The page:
Maryland special session will address gambling questions

Leaders tout job creation, revenue as reasons to act now

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Though Friday’s announcement only mentioned the gambling issues, other items can be added to any legislative agenda. Mr. Miller said he hoped the issue of pit bulls being labeled as “inherently dangerous” by a Court of Appeals opinion would be brought forward.

A task force established earlier this year to study the effects of the ruling and propose legislation to mitigate its impact was meeting regularly at the beginning of the summer. When it seemed like the chances of a special session had shrunk to nothing, task force co-chairman Sen. Brian E. Frosh, Montgomery Democrat, said the group would not meet again formally until October.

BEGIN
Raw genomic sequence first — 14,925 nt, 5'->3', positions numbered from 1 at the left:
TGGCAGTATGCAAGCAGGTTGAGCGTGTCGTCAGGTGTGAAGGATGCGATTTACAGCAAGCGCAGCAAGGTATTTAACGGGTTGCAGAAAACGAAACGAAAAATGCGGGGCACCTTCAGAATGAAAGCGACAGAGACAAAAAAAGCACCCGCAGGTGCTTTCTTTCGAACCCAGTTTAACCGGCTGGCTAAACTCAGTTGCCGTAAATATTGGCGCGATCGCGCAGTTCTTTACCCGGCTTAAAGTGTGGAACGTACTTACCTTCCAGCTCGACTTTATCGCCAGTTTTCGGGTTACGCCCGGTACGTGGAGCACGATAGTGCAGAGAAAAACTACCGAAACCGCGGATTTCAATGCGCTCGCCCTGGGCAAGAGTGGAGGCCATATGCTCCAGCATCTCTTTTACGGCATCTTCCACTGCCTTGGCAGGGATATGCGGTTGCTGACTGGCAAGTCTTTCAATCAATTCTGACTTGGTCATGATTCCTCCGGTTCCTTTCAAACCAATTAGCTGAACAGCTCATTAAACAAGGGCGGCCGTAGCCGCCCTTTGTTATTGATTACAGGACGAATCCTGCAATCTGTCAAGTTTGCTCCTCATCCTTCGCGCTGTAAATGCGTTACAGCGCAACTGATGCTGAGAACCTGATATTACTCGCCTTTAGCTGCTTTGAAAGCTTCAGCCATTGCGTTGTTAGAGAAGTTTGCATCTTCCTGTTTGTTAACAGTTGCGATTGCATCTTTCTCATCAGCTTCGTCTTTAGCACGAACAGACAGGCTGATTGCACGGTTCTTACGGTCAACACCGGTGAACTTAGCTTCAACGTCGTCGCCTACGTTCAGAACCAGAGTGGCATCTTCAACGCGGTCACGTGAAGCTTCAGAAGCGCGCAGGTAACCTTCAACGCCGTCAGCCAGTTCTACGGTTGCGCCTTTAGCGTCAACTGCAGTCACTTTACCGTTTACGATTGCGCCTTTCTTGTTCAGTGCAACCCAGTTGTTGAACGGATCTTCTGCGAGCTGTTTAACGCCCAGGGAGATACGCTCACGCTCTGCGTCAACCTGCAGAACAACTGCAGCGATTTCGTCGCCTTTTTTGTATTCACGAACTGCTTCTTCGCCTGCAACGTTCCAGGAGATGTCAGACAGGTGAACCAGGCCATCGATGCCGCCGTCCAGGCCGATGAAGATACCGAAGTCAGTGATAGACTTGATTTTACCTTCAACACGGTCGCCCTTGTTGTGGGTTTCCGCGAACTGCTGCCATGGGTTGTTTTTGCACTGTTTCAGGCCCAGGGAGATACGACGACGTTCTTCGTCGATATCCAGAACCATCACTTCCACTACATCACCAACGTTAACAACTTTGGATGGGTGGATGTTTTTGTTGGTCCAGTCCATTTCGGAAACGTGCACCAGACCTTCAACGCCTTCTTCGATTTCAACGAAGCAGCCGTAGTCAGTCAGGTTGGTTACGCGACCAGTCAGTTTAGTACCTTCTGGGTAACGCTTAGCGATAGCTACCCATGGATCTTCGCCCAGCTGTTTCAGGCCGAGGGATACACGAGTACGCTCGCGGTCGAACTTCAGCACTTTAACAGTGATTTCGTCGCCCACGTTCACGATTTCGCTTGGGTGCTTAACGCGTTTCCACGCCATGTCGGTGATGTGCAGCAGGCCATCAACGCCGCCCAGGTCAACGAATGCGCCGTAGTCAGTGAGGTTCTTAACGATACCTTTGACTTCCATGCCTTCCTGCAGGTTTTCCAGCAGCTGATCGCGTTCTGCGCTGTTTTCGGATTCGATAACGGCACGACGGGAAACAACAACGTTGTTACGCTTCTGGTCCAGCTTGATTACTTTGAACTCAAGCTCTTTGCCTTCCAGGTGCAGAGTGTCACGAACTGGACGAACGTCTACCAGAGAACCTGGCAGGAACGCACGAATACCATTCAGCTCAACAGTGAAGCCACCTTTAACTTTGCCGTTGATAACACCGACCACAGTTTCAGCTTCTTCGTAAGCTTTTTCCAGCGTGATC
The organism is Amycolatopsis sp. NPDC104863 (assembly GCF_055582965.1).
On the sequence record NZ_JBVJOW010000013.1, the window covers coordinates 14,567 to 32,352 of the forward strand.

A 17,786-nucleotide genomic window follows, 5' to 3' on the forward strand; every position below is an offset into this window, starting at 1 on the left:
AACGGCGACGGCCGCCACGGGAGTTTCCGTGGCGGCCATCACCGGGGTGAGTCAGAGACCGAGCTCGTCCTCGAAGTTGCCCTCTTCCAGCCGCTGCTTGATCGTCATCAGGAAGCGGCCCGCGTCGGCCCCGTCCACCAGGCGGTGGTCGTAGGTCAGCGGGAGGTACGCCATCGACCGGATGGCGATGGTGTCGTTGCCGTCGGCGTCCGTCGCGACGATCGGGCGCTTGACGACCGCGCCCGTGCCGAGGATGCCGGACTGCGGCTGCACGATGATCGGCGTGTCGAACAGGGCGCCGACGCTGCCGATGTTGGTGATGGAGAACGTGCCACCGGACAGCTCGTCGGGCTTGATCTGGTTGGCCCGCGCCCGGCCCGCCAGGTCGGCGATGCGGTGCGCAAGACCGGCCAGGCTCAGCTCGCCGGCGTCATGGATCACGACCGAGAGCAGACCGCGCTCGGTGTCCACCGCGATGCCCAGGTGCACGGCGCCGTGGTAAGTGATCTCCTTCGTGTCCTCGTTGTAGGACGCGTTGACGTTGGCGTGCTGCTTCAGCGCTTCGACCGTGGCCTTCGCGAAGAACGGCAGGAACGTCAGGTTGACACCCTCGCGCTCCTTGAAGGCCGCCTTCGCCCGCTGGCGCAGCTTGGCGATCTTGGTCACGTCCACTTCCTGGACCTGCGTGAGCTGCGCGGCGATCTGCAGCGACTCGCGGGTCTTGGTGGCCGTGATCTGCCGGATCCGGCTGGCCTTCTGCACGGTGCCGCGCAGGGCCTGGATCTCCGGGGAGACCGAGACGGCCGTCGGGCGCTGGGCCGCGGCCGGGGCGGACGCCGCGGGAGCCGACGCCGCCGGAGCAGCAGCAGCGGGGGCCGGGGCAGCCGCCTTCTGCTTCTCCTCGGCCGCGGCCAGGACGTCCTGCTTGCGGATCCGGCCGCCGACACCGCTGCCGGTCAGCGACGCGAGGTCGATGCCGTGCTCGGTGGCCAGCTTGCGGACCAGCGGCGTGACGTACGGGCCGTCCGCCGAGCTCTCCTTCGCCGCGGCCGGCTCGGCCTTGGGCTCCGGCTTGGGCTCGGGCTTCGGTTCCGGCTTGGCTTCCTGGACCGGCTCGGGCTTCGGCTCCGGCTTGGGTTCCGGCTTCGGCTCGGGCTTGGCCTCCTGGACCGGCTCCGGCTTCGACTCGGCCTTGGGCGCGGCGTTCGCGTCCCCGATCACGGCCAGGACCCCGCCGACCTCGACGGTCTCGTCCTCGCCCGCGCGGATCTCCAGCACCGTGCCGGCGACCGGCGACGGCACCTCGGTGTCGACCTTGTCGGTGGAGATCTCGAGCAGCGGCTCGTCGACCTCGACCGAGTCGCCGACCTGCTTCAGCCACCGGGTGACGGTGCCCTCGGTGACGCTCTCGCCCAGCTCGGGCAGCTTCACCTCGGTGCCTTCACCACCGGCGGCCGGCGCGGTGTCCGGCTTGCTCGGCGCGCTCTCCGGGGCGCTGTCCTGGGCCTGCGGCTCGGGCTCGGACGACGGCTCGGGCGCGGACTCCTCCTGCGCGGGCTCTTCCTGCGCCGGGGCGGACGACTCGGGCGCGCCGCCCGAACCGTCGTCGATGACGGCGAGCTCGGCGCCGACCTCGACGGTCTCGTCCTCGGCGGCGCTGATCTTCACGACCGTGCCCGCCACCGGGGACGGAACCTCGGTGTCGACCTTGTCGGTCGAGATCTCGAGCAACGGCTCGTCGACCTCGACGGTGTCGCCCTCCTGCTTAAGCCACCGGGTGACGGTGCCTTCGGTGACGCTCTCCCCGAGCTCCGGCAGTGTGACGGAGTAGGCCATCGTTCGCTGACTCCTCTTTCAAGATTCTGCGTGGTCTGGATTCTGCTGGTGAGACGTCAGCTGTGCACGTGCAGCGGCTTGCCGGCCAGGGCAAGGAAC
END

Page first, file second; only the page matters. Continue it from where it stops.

Mr. Miller met with Mr. O'Malley and Mr. Busch last week for a closed-door breakfast at the governor’s residence, one of two back-to-back confidential meetings between the governor and state and local leaders, that had many wondering whether the odds of a special session had turned in the governor’s favor.

Mr. Busch skirted a direct answer as to whether he thought there were enough votes in the House, saying members would “work on all the specifics of the legislation before the special session. We’re very diligent about all the details. We want the whole thing to go forward in a way that everyone benefits.”

Mr. Eberly suggested that Mr. O'Malley is “taking a bit of a gamble” if he is unsure about House support, but the governor’s early interest in a second special session painted him into a corner that might require negotiation, such as leveraging votes out of a pit bull bill.

“Holding a special session on gambling and pit bulls. This is not what was envisioned when the provision allowing for a special session was created,” Mr. Eberly said. “It’s the ‘pit bulls versus the pit bosses’ session.”

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